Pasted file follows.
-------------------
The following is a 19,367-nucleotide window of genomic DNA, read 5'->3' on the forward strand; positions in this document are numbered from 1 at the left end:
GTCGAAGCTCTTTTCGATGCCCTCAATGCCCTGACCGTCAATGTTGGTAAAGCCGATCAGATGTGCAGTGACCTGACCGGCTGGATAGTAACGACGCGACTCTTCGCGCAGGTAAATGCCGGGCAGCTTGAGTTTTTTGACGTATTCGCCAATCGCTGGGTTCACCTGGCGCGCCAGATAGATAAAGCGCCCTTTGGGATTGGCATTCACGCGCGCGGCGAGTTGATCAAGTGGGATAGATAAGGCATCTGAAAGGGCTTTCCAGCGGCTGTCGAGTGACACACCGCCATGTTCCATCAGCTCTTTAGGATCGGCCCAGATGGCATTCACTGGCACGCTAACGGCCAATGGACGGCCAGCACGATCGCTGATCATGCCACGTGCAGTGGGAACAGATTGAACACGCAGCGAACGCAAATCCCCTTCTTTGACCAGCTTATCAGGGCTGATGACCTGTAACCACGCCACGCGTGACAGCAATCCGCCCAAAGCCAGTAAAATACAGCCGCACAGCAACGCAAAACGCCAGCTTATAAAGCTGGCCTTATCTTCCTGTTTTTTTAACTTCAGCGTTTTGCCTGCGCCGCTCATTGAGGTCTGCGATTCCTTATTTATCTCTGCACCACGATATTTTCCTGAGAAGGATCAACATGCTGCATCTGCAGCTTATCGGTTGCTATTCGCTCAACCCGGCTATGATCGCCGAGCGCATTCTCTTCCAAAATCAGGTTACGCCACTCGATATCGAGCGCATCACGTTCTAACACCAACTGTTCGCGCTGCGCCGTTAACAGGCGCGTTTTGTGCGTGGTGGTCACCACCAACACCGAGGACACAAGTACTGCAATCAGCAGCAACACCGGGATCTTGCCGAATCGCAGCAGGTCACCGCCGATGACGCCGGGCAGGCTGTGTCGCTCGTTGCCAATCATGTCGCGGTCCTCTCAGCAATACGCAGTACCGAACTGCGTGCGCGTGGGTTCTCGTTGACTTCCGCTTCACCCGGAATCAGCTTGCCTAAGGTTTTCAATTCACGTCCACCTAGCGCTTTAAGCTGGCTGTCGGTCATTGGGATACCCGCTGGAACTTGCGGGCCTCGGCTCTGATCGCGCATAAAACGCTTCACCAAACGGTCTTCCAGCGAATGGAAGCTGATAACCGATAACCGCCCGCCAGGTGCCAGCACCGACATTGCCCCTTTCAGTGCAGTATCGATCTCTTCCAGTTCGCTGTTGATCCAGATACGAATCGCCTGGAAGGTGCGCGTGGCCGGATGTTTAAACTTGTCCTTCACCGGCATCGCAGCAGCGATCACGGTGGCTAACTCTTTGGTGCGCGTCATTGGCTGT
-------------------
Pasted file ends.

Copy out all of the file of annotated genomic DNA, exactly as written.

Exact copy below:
The following is a 19,367-nucleotide window of genomic DNA, read 5'->3' on the forward strand; positions in this document are numbered from 1 at the left end:
GTCGAAGCTCTTTTCGATGCCCTCAATGCCCTGACCGTCAATGTTGGTAAAGCCGATCAGATGTGCAGTGACCTGACCGGCTGGATAGTAACGACGCGACTCTTCGCGCAGGTAAATGCCGGGCAGCTTGAGTTTTTTGACGTATTCGCCAATCGCTGGGTTCACCTGGCGCGCCAGATAGATAAAGCGCCCTTTGGGATTGGCATTCACGCGCGCGGCGAGTTGATCAAGTGGGATAGATAAGGCATCTGAAAGGGCTTTCCAGCGGCTGTCGAGTGACACACCGCCATGTTCCATCAGCTCTTTAGGATCGGCCCAGATGGCATTCACTGGCACGCTAACGGCCAATGGACGGCCAGCACGATCGCTGATCATGCCACGTGCAGTGGGAACAGATTGAACACGCAGCGAACGCAAATCCCCTTCTTTGACCAGCTTATCAGGGCTGATGACCTGTAACCACGCCACGCGTGACAGCAATCCGCCCAAAGCCAGTAAAATACAGCCGCACAGCAACGCAAAACGCCAGCTTATAAAGCTGGCCTTATCTTCCTGTTTTTTTAACTTCAGCGTTTTGCCTGCGCCGCTCATTGAGGTCTGCGATTCCTTATTTATCTCTGCACCACGATATTTTCCTGAGAAGGATCAACATGCTGCATCTGCAGCTTATCGGTTGCTATTCGCTCAACCCGGCTATGATCGCCGAGCGCATTCTCTTCCAAAATCAGGTTACGCCACTCGATATCGAGCGCATCACGTTCTAACACCAACTGTTCGCGCTGCGCCGTTAACAGGCGCGTTTTGTGCGTGGTGGTCACCACCAACACCGAGGACACAAGTACTGCAATCAGCAGCAACACCGGGATCTTGCCGAATCGCAGCAGGTCACCGCCGATGACGCCGGGCAGGCTGTGTCGCTCGTTGCCAATCATGTCGCGGTCCTCTCAGCAATACGCAGTACCGAACTGCGTGCGCGTGGGTTCTCGTTGACTTCCGCTTCACCCGGAATCAGCTTGCCTAAGGTTTTCAATTCACGTCCACCTAGCGCTTTAAGCTGGCTGTCGGTCATTGGGATACCCGCTGGAACTTGCGGGCCTCGGCTCTGATCGCGCATAAAACGCTTCACCAAACGGTCTTCCAGCGAATGGAAGCTGATAACCGATAACCGCCCGCCAGGTGCCAGCACCGACATTGCCCCTTTCAGTGCAGTATCGATCTCTTCCAGTTCGCTGTTGATCCAGATACGAATCGCCTGGAAGGTGCGCGTGGCCGGATGTTTAAACTTGTCCTTCACCGGCATCGCAGCAGCGATCACGGTGGCTAACTCTTTGGTGCGCGTCATTGGCTGT